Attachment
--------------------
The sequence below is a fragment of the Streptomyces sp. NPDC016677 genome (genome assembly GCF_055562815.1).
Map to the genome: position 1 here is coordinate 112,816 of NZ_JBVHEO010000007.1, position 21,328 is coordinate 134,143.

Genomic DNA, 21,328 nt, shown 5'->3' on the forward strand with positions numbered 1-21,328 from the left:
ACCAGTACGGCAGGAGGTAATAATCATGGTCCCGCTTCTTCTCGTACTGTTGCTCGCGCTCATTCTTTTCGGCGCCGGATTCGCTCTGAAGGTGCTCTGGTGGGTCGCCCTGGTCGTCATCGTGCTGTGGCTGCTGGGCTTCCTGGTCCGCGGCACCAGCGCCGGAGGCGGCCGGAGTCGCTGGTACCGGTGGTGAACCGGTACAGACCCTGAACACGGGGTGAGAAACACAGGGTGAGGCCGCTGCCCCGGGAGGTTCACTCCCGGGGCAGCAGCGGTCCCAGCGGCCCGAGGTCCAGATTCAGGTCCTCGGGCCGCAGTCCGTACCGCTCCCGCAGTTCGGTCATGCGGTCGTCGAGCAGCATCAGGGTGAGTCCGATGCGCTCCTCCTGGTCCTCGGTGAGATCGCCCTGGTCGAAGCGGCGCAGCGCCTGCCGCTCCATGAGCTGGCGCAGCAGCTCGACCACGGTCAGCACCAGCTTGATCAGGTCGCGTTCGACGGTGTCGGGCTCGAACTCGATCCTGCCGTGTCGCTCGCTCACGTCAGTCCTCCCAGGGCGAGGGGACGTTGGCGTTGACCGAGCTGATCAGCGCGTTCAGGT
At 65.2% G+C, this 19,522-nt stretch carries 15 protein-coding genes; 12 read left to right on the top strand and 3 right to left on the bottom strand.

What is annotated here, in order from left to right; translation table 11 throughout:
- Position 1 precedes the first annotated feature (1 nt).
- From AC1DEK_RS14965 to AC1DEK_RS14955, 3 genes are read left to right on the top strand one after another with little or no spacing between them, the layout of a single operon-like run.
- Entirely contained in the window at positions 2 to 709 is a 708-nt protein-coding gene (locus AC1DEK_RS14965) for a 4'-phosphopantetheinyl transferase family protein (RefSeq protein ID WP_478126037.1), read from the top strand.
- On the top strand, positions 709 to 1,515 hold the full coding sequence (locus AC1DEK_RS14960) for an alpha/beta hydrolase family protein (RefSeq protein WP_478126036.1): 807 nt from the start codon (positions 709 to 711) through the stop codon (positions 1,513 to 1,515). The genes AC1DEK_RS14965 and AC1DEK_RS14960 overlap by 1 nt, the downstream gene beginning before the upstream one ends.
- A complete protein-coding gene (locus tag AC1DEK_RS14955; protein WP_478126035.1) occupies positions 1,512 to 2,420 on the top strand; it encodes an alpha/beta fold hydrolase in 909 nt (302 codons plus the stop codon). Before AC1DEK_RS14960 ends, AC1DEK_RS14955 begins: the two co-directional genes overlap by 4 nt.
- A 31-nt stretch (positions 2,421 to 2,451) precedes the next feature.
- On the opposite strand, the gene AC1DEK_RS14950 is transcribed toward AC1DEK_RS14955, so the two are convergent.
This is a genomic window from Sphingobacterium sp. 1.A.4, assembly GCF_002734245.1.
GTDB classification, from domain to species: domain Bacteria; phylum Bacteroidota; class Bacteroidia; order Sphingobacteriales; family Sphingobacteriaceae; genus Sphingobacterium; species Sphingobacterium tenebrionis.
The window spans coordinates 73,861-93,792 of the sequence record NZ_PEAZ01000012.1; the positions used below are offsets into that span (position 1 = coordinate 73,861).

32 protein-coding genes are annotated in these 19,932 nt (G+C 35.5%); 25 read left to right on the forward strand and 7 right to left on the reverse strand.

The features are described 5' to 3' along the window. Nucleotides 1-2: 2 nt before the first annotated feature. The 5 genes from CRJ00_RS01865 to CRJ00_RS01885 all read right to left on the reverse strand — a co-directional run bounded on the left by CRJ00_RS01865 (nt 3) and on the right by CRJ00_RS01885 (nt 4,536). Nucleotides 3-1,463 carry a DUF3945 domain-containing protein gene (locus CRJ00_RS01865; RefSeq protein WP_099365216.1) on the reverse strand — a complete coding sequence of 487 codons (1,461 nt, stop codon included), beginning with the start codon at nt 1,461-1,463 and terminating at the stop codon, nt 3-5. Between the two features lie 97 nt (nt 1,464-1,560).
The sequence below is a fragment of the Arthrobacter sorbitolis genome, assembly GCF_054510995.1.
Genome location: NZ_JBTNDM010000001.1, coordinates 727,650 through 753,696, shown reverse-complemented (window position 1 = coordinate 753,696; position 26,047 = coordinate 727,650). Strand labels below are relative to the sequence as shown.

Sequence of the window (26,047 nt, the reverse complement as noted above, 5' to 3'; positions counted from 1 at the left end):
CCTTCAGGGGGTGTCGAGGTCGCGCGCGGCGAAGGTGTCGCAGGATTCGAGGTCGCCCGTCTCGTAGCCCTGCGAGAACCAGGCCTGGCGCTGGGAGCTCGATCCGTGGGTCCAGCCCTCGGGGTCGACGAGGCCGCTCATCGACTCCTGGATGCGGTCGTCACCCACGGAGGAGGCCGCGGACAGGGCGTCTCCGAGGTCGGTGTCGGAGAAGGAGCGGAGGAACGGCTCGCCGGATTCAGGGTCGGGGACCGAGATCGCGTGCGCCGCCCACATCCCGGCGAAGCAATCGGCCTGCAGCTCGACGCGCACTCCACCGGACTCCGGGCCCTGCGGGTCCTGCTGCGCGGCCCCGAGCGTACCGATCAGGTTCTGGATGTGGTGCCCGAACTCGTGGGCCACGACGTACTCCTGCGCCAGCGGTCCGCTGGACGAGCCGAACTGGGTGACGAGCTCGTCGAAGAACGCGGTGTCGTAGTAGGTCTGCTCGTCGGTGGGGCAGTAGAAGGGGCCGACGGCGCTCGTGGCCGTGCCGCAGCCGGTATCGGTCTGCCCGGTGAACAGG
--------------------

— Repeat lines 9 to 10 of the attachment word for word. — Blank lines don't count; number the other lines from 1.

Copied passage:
- Entirely contained in the window at positions 2 to 709 is a 708-nt protein-coding gene (locus AC1DEK_RS14965) for a 4'-phosphopantetheinyl transferase family protein (RefSeq protein ID WP_478126037.1), read from the top strand.
- On the top strand, positions 709 to 1,515 hold the full coding sequence (locus AC1DEK_RS14960) for an alpha/beta hydrolase family protein (RefSeq protein WP_478126036.1): 807 nt from the start codon (positions 709 to 711) through the stop codon (positions 1,513 to 1,515). The genes AC1DEK_RS14965 and AC1DEK_RS14960 overlap by 1 nt, the downstream gene beginning before the upstream one ends.